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Archarris
January 30, 2013, 05:13 PM
I'm going to re-blue a revolver frame and cylinder. What are you guys suggestions as far as the best cold bluing solution? There are so many choices and so many conflicting customer reviews.

Scorch
January 30, 2013, 05:46 PM
Don't. If the gun needs to be reblued, take it to someone who does hot caustic bluing.

Eppie
January 30, 2013, 05:54 PM
Having watched and American Gunsmithing Instute video on refinishing I agree with Scorch.

If you have to ask, you don't have the tools and knowledge (neither do I) that are necessary for the job. I've learned that if it isn't done right it'll cost you a lot more later to undo the mess created by cheap solutions.

Hawg
January 30, 2013, 06:09 PM
Brownells Oxpho-Blue. http://www.brownells.com/gunsmith-tools-supplies/metal-prep-coloring/metal-bluing/liquid-cold-bluing-chemicals/oxpho-blue--prod1072.aspx

Archarris
January 30, 2013, 06:21 PM
This is not an expensive pistol and this is intended to be more of a learning process than anything. I have done some browning that came out very nice using Birchwood Casey Plum Brown.

Archarris
January 30, 2013, 06:26 PM
Oxpho blue was what I was thinking about using. Also considering dricopan? And 44/40. Just not sure if there are big differences between different brands. I imagine they all use varieties of the same chemical process.

iraiam
January 30, 2013, 06:43 PM
I wish I had pictures of it when i first did it, a GP-100 completely re-blued with 44/40, because i didn't have any $$ at the time. It was my first blue job, the revolver saw lots of carry in the woods in some pretty rough weather.

The bluing holds oil quite well, and has been durable. The most important thing in any bluing process is the metal prep IMO.

http://i1192.photobucket.com/albums/aa329/iraiam/002_zps07b6a62b.jpg

Archarris
January 30, 2013, 06:47 PM
That is a good looking finish. Do you remember how many coats you had to use? If I can get a finish that good ill be happy. Mine will be on a Pietta 1851 repro.

shootniron
January 30, 2013, 06:49 PM
The most important thing in any bluing process is the metal prep IMO.

Exactly right!

I have seen some fine looking guns that have been done by "noobs"...although, they did their homework before starting.

I have just never been able to get the nerve to try it.:D

iraiam
January 30, 2013, 07:03 PM
That is a good looking finish. Do you remember how many coats you had to use? If I can get a finish that good ill be happy. Mine will be on a Pietta 1851 repro.

I don't specifically remember how many applications, but it was several, in between each application I polished lightly with new, fine steel wool. I had much more time in metal prep than actually bluing, it took quite a few hours total.

I can't seem to lay my hands on a bottle of 44/40 right now, but I think it is supposed to cure under a coat of oil when you finish.

Jim Watson
January 30, 2013, 08:18 PM
The local shop is actually doing some whole gun bluing with Oxpho Blue when it is too much trouble to fire up the tanks or wait out the rusting process.
It looks very good. I have not used anything done with it enough to see how it wears, but have hopes.

The Brownells bluing instruction manual, available in PDF from their site, goes into detail on how to do it. It is NOT just a swipe it on process as you would touch up a worn spot.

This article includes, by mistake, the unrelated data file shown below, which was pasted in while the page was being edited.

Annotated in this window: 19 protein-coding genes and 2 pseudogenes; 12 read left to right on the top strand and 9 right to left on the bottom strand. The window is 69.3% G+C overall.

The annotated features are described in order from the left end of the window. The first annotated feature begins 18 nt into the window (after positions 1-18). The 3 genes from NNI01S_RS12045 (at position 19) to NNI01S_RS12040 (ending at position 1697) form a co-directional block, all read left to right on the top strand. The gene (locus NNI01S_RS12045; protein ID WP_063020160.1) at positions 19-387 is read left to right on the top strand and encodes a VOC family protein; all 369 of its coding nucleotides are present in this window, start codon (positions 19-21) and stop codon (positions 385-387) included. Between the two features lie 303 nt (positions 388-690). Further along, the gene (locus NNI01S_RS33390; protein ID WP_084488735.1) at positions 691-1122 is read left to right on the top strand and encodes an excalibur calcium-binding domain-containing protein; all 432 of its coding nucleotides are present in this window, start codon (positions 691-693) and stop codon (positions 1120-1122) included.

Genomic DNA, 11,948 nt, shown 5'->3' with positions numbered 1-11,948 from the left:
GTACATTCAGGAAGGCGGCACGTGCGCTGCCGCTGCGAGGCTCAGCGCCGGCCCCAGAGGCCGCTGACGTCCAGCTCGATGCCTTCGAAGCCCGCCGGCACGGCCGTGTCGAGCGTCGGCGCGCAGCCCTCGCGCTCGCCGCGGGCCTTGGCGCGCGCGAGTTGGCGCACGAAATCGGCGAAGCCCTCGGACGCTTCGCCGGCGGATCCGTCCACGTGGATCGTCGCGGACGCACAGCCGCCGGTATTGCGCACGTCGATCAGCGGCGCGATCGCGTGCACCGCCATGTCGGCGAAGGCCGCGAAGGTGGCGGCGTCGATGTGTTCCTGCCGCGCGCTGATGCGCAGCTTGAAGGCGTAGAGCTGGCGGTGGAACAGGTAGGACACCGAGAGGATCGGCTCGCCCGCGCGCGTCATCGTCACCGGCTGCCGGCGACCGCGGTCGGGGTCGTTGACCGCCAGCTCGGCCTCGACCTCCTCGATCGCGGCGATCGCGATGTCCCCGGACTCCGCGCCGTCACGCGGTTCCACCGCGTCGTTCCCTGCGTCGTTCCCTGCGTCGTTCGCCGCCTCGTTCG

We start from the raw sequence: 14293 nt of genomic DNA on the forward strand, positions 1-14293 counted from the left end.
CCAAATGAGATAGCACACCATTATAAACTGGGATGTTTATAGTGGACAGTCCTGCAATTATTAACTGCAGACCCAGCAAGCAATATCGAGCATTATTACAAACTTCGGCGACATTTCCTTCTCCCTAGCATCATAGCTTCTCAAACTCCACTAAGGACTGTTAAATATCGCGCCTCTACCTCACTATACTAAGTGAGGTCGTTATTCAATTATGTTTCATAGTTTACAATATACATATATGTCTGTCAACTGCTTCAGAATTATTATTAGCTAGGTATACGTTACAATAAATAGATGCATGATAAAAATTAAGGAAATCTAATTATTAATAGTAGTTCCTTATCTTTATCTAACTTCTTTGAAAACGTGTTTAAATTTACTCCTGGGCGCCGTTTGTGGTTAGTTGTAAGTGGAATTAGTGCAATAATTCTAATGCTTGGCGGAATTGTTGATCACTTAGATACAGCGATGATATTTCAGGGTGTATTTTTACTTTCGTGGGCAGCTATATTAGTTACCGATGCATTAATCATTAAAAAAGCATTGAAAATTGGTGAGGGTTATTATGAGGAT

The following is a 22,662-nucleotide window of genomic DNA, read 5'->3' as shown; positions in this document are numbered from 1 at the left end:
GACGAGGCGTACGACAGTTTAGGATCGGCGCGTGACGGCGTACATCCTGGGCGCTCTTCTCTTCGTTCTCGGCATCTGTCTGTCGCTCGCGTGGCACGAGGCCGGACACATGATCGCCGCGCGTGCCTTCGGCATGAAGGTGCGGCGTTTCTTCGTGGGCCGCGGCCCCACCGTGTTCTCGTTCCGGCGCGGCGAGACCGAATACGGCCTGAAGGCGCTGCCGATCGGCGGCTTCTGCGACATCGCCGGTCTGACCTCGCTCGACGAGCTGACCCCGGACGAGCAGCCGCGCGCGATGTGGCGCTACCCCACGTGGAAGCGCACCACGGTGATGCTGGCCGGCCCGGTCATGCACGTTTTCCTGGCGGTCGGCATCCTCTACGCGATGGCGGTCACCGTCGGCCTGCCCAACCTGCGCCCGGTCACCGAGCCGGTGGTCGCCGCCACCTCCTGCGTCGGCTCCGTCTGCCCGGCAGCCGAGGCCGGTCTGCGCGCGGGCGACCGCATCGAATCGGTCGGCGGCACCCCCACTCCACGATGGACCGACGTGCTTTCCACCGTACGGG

James K
January 30, 2013, 08:21 PM
FWIW, I have used G96 Gun Blue Paste with good results, BUT, NO cold blue, repeat, NO cold blue, is really durable. If you boil the parts and swab and card, you can create an imitation rust blue that is fairly durable, but that is as much work and trouble as using a real rust blue, so nothing is saved by using cold blue.

Jim

Bill DeShivs
January 30, 2013, 11:15 PM
Just buy rust bluing solution from Brownells, and do it properly.
Cold blue sucks.

Huffmanite
January 30, 2013, 11:40 PM
I prefer either Novum Solutions "Blue Wonder" (have a black version too) or Brownell's Oxpho Blue (cream version works better than liquid version for me) to cold blue a firearm. I've had good and bad results with both products, but they have worked better overall than other cold blue products I've tried. Both products wear quite well and the Oxpho is easier to use and less costly than the Blue Wonder. If I'm redoing an old rifle not worth much, I'll use the Oxpho. Use the Blue Wonder on firearm I really am concerned about turning out nice.

A lot depends on the metal you are working with. Basically a barrel takes cold blue better than a receiver because a barrel is softer. Have a barrel on an old BSA rifle from the late 60s ready to be cold blued and expect it to turn out nice. Will not try to do the receiver on the rifle as it is in better condition than the barrel and as I mentioned already, its hit and miss on a receiver due to its metallurgy.

JohnKSa
January 31, 2013, 01:59 AM
If you're determined to use cold blue, Oxpho is the best I've tried, for ease of application, final appearance and durability.

Revolver1
January 31, 2013, 09:05 AM
Don't Do It! Looks terrible!

Archarris
February 1, 2013, 12:44 PM
This is what I ended up with. I used Plum Brown and then boiled in distilled water. I gave it 5 coats. I'm quite happy with the results, it came out better than I'd hoped. The picture dosnt do it justice. It has a very even dark blue/ black finish. Thank you everyone for all the advise.

denster
February 1, 2013, 02:42 PM
Since you are doing a percussion revolver an easy and durable finish can be obtained with rust bluing and is the way many of the originals were finished.